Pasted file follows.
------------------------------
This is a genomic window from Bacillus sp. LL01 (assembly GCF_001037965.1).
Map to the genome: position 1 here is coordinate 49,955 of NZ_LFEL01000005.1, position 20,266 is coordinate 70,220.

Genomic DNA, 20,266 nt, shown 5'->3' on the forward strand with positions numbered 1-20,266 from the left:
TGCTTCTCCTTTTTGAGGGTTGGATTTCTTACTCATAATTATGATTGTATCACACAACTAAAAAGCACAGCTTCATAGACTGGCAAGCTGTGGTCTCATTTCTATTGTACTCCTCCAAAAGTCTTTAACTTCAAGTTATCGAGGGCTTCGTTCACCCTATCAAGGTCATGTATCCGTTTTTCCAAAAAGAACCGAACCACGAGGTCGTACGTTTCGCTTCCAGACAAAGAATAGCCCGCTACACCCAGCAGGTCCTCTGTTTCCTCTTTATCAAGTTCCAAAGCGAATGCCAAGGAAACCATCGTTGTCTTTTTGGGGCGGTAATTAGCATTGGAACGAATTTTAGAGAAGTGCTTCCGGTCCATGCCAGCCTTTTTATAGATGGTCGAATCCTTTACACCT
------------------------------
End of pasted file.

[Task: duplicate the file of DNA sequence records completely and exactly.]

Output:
This is a genomic window from Bacillus sp. LL01 (assembly GCF_001037965.1).
Map to the genome: position 1 here is coordinate 49,955 of NZ_LFEL01000005.1, position 20,266 is coordinate 70,220.

Genomic DNA, 20,266 nt, shown 5'->3' on the forward strand with positions numbered 1-20,266 from the left:
TGCTTCTCCTTTTTGAGGGTTGGATTTCTTACTCATAATTATGATTGTATCACACAACTAAAAAGCACAGCTTCATAGACTGGCAAGCTGTGGTCTCATTTCTATTGTACTCCTCCAAAAGTCTTTAACTTCAAGTTATCGAGGGCTTCGTTCACCCTATCAAGGTCATGTATCCGTTTTTCCAAAAAGAACCGAACCACGAGGTCGTACGTTTCGCTTCCAGACAAAGAATAGCCCGCTACACCCAGCAGGTCCTCTGTTTCCTCTTTATCAAGTTCCAAAGCGAATGCCAAGGAAACCATCGTTGTCTTTTTGGGGCGGTAATTAGCATTGGAACGAATTTTAGAGAAGTGCTTCCGGTCCATGCCAGCCTTTTTATAGATGGTCGAATCCTTTACACCT